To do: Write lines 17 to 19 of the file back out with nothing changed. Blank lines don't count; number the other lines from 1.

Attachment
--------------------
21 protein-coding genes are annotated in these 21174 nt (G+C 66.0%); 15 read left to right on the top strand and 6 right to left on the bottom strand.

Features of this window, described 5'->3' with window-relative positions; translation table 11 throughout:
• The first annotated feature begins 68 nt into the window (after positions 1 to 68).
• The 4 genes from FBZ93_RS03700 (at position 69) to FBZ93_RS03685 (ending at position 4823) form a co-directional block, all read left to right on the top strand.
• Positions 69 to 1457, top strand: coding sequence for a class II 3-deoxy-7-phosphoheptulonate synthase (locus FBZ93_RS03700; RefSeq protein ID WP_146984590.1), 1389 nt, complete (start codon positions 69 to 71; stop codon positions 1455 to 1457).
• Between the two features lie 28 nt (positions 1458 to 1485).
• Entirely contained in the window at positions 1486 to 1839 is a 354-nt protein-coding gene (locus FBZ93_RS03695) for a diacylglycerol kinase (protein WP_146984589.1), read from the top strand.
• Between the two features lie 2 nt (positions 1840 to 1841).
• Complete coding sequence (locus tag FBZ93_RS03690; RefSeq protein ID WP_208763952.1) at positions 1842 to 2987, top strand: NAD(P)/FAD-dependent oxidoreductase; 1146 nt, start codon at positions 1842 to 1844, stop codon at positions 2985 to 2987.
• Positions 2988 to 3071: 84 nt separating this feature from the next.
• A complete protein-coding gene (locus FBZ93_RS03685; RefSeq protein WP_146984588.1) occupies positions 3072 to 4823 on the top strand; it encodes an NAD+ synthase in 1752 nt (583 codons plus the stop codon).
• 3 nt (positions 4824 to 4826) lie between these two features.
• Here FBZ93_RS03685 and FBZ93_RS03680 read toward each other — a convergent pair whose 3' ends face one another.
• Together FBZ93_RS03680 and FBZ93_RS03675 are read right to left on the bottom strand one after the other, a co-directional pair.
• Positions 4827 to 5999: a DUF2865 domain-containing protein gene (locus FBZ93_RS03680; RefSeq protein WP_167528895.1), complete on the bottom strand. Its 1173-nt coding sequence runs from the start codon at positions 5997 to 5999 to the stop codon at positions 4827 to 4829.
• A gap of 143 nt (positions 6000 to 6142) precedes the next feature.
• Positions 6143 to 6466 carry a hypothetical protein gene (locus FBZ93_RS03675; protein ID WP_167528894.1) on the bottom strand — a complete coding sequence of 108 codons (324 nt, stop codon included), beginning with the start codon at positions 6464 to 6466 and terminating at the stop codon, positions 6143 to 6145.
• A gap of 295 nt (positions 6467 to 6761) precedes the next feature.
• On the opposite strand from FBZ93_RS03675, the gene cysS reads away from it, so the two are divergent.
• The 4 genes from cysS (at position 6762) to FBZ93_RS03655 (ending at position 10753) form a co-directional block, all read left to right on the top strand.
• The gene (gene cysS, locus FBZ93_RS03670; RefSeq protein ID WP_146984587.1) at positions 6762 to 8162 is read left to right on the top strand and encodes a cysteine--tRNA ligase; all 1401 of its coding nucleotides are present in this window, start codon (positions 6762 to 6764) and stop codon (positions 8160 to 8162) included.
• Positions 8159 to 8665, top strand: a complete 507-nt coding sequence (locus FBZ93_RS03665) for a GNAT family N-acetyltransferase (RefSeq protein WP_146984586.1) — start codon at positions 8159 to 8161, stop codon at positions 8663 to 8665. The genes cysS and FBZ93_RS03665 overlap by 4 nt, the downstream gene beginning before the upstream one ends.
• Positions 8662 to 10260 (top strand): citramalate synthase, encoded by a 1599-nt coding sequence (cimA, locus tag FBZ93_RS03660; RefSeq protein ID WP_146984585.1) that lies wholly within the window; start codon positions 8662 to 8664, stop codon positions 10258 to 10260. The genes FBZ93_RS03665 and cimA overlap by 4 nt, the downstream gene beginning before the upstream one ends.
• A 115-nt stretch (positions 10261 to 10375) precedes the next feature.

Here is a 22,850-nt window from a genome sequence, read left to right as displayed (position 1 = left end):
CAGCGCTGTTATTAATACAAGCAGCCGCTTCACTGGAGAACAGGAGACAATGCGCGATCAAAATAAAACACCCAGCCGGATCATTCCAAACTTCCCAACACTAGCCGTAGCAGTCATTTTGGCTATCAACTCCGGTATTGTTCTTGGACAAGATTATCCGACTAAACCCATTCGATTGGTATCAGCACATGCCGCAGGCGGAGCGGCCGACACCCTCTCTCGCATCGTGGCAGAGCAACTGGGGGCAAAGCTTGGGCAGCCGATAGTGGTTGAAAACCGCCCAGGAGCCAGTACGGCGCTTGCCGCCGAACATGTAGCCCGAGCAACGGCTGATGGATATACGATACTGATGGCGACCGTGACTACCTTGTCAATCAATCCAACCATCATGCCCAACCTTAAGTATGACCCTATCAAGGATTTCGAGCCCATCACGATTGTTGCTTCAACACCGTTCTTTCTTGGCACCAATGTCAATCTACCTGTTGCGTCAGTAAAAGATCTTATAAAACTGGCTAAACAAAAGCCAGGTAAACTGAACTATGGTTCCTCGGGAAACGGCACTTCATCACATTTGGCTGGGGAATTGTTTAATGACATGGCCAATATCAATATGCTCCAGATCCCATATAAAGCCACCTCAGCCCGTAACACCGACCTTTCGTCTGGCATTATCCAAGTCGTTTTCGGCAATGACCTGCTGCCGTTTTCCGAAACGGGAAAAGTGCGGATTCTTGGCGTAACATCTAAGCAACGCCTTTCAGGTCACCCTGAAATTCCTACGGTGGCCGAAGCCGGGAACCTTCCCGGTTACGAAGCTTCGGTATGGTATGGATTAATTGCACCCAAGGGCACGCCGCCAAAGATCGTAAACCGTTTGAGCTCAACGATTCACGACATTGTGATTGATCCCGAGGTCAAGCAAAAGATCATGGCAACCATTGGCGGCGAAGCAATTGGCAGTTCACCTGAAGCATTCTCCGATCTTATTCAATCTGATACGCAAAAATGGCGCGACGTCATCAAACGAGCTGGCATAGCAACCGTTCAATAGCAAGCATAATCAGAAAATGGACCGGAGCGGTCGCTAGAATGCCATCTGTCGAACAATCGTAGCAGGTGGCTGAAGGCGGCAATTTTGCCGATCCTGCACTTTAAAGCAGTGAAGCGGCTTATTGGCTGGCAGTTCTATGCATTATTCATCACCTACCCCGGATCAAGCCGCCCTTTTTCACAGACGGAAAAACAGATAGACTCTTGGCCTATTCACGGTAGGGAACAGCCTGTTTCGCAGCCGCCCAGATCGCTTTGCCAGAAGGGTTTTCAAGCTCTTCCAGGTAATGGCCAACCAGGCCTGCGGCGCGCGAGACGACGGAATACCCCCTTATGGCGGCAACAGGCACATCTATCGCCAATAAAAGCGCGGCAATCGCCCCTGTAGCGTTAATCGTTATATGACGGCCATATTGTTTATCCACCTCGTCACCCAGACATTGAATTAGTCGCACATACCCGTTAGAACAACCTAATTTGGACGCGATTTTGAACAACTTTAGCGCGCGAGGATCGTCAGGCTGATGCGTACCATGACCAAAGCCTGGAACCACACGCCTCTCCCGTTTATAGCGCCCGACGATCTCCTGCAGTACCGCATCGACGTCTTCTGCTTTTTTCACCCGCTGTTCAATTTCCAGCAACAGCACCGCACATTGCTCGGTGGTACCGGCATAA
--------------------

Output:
• Positions 6143 to 6466 carry a hypothetical protein gene (locus FBZ93_RS03675; protein ID WP_167528894.1) on the bottom strand — a complete coding sequence of 108 codons (324 nt, stop codon included), beginning with the start codon at positions 6464 to 6466 and terminating at the stop codon, positions 6143 to 6145.
• A gap of 295 nt (positions 6467 to 6761) precedes the next feature.
• On the opposite strand from FBZ93_RS03675, the gene cysS reads away from it, so the two are divergent.